Advances in Frontline Treatment for Advanced Renal Cell Carcinoma - Episode 1
Nizar Tannir, MD, provides an overview of the method of risk stratification for advanced RCC and the NCCN Guidelines for treatment based on risk group.
Nizar Tannir, MD: Hello, and welcome to our Targeted Oncology™ Virtual Tumor Board, which is focused on advances in frontline therapy of advanced clear cell renal cell carcinoma. I’m Nizar Tannir. I’m a professor in the department of genitourinary medical oncology at The University of Texas MD Anderson Cancer Center. I’m joined by my esteemed colleagues Dr Scott Tykodi, an associate professor of oncology at the University of Washington and Fred Hutchinson Cancer Center; and Dr Moshe Ornstein, a genitourinary medical oncologist at the Cleveland Clinic Taussig Cancer Institute.
In this presentation, my colleagues and I will review clinical cases, discuss approaches to treating patients with advanced renal cell carcinoma, and share our perspectives on key clinical trial data that may impact our treatment decisions. Let’s get started.
You’re all familiar with the IMDC [International Metastatic Renal Cell Carcinoma Database Consortium] risk categorization. There are 4 laboratory factors and 2 clinical factors that independently influence survival of patients with advanced renal cell carcinoma. There are 6 risk factors. The 2 clinical risk factors are: less than 1 year from time of diagnosis to systemic therapy, and a Karnofsky Performance Score of less than 80%. The 4 laboratory factors are anemia, neutrophilia, elevated corrected serum calcium level, and thrombocytosis. Fit patients with favorable risk won’t have any of these risk factors. Patients with intermediate risk will have 1 or 2 of these risk factors.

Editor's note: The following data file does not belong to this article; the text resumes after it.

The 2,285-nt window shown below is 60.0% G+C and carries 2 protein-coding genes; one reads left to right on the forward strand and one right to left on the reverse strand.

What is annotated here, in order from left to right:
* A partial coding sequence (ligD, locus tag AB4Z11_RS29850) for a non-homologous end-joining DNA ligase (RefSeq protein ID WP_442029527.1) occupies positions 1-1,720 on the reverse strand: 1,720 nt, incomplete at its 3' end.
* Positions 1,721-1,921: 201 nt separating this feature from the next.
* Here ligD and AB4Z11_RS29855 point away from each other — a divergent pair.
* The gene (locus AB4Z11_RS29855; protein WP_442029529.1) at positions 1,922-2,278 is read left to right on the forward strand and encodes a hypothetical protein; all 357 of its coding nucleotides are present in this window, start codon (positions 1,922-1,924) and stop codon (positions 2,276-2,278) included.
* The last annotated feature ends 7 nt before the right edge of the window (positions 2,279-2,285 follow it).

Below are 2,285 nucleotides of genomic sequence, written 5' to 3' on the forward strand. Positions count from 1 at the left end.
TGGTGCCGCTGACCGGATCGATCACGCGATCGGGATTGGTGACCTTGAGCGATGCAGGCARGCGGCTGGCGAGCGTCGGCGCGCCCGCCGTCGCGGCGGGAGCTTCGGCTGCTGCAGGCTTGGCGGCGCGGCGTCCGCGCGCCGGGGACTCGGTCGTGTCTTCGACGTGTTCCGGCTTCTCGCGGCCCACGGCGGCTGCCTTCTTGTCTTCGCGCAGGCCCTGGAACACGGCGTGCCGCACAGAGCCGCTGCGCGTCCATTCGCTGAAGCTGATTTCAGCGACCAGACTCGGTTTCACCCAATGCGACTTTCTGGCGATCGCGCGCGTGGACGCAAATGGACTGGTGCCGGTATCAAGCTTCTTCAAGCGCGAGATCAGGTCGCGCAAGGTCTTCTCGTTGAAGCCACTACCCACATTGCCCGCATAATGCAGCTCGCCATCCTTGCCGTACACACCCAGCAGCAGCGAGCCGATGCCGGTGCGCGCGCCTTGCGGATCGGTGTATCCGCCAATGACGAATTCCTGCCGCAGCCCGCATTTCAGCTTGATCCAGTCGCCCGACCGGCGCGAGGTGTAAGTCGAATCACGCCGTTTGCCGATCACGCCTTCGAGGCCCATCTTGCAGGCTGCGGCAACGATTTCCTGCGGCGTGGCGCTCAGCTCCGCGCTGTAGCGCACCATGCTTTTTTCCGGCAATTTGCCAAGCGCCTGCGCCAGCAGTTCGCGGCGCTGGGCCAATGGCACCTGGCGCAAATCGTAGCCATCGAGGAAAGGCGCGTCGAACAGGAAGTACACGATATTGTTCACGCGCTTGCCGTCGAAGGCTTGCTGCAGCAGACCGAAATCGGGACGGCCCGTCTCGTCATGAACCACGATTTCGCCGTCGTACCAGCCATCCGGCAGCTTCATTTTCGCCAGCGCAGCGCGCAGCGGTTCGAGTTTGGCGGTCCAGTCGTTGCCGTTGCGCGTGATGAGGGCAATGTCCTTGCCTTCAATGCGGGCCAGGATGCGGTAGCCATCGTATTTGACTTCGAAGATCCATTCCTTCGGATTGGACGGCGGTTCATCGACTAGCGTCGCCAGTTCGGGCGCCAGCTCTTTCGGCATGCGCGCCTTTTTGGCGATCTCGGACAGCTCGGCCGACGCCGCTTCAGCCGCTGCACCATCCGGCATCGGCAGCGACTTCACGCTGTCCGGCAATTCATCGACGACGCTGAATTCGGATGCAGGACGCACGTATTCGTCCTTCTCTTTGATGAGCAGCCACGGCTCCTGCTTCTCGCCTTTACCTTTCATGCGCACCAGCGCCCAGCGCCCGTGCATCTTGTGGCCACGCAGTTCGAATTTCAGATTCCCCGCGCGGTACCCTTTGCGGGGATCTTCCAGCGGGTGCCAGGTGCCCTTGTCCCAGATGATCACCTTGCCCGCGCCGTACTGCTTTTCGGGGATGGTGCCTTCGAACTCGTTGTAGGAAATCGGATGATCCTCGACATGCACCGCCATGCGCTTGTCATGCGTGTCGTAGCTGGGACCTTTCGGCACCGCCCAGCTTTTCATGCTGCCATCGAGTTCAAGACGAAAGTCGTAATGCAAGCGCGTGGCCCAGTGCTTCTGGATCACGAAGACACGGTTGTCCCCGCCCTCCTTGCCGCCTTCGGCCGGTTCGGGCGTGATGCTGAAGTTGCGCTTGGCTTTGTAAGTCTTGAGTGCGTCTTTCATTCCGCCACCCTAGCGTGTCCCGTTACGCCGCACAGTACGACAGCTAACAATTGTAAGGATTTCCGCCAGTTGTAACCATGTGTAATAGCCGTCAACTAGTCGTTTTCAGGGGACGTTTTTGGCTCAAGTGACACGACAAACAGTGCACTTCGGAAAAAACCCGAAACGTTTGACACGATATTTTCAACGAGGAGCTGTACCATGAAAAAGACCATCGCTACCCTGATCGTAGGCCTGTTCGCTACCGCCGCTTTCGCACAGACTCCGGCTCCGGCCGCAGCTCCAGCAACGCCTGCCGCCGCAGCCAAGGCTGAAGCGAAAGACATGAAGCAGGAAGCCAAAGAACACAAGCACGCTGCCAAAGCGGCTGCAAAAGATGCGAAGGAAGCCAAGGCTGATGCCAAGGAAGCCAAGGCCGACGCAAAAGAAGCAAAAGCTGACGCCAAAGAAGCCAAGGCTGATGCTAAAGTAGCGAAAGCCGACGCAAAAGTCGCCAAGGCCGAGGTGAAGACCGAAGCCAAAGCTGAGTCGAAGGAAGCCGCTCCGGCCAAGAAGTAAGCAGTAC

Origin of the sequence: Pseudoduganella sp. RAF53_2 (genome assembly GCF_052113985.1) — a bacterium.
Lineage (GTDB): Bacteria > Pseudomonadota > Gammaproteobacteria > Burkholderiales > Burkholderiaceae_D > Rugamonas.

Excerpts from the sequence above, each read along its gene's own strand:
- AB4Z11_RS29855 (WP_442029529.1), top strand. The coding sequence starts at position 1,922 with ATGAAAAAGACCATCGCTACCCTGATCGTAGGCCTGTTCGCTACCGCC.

Patients with poor risk will have 3 or more. The median survival for patients with favorable risk, intermediate risk, and poor risk is 43.2 months, 22.5 months, and 7.8 months, respectively. I’d like to note that these survival data are from the era of targeted therapies. This is now in flux. It’s changing, as we now have immune checkpoint therapy in the first-line therapy of these patients.
These are the NCCN [National Comprehensive Cancer Network] Guidelines. You’re all familiar with NCCN Guidelines. We refer to them. This is a summary of therapies in the first-line setting for advanced clear cell renal cell carcinoma. I’d like to point out that our focus on this program is on the most common type of renal cell carcinoma: clear cell or conventional type renal cell carcinoma.
I’d like to draw our attention to the first column, which is the preferred regimens for favorable risk as we have defined them by IMDC. The 3 regimens that have received category 1 by the NCCN are axitinib plus pembrolizumab, cabozantinib plus nivolumab, and lenvatinib plus pembrolizumab. For patients with poor and intermediate risk, the 5 therapies that have been selected as preferred regimens for patients with advanced renal cell carcinoma are axitinib plus pembrolizumab, cabozantinib plus nivolumab, ipilimumab plus nivolumab, lenvatinib plus pembrolizumab, and cabozantinib. Note that 4 of these have received category 1 based on high-level evidence based on randomized phase 3 trials. Cabozantinib was based on a randomized phase 2 trial, CABOSUN.
Transcript edited for clarity.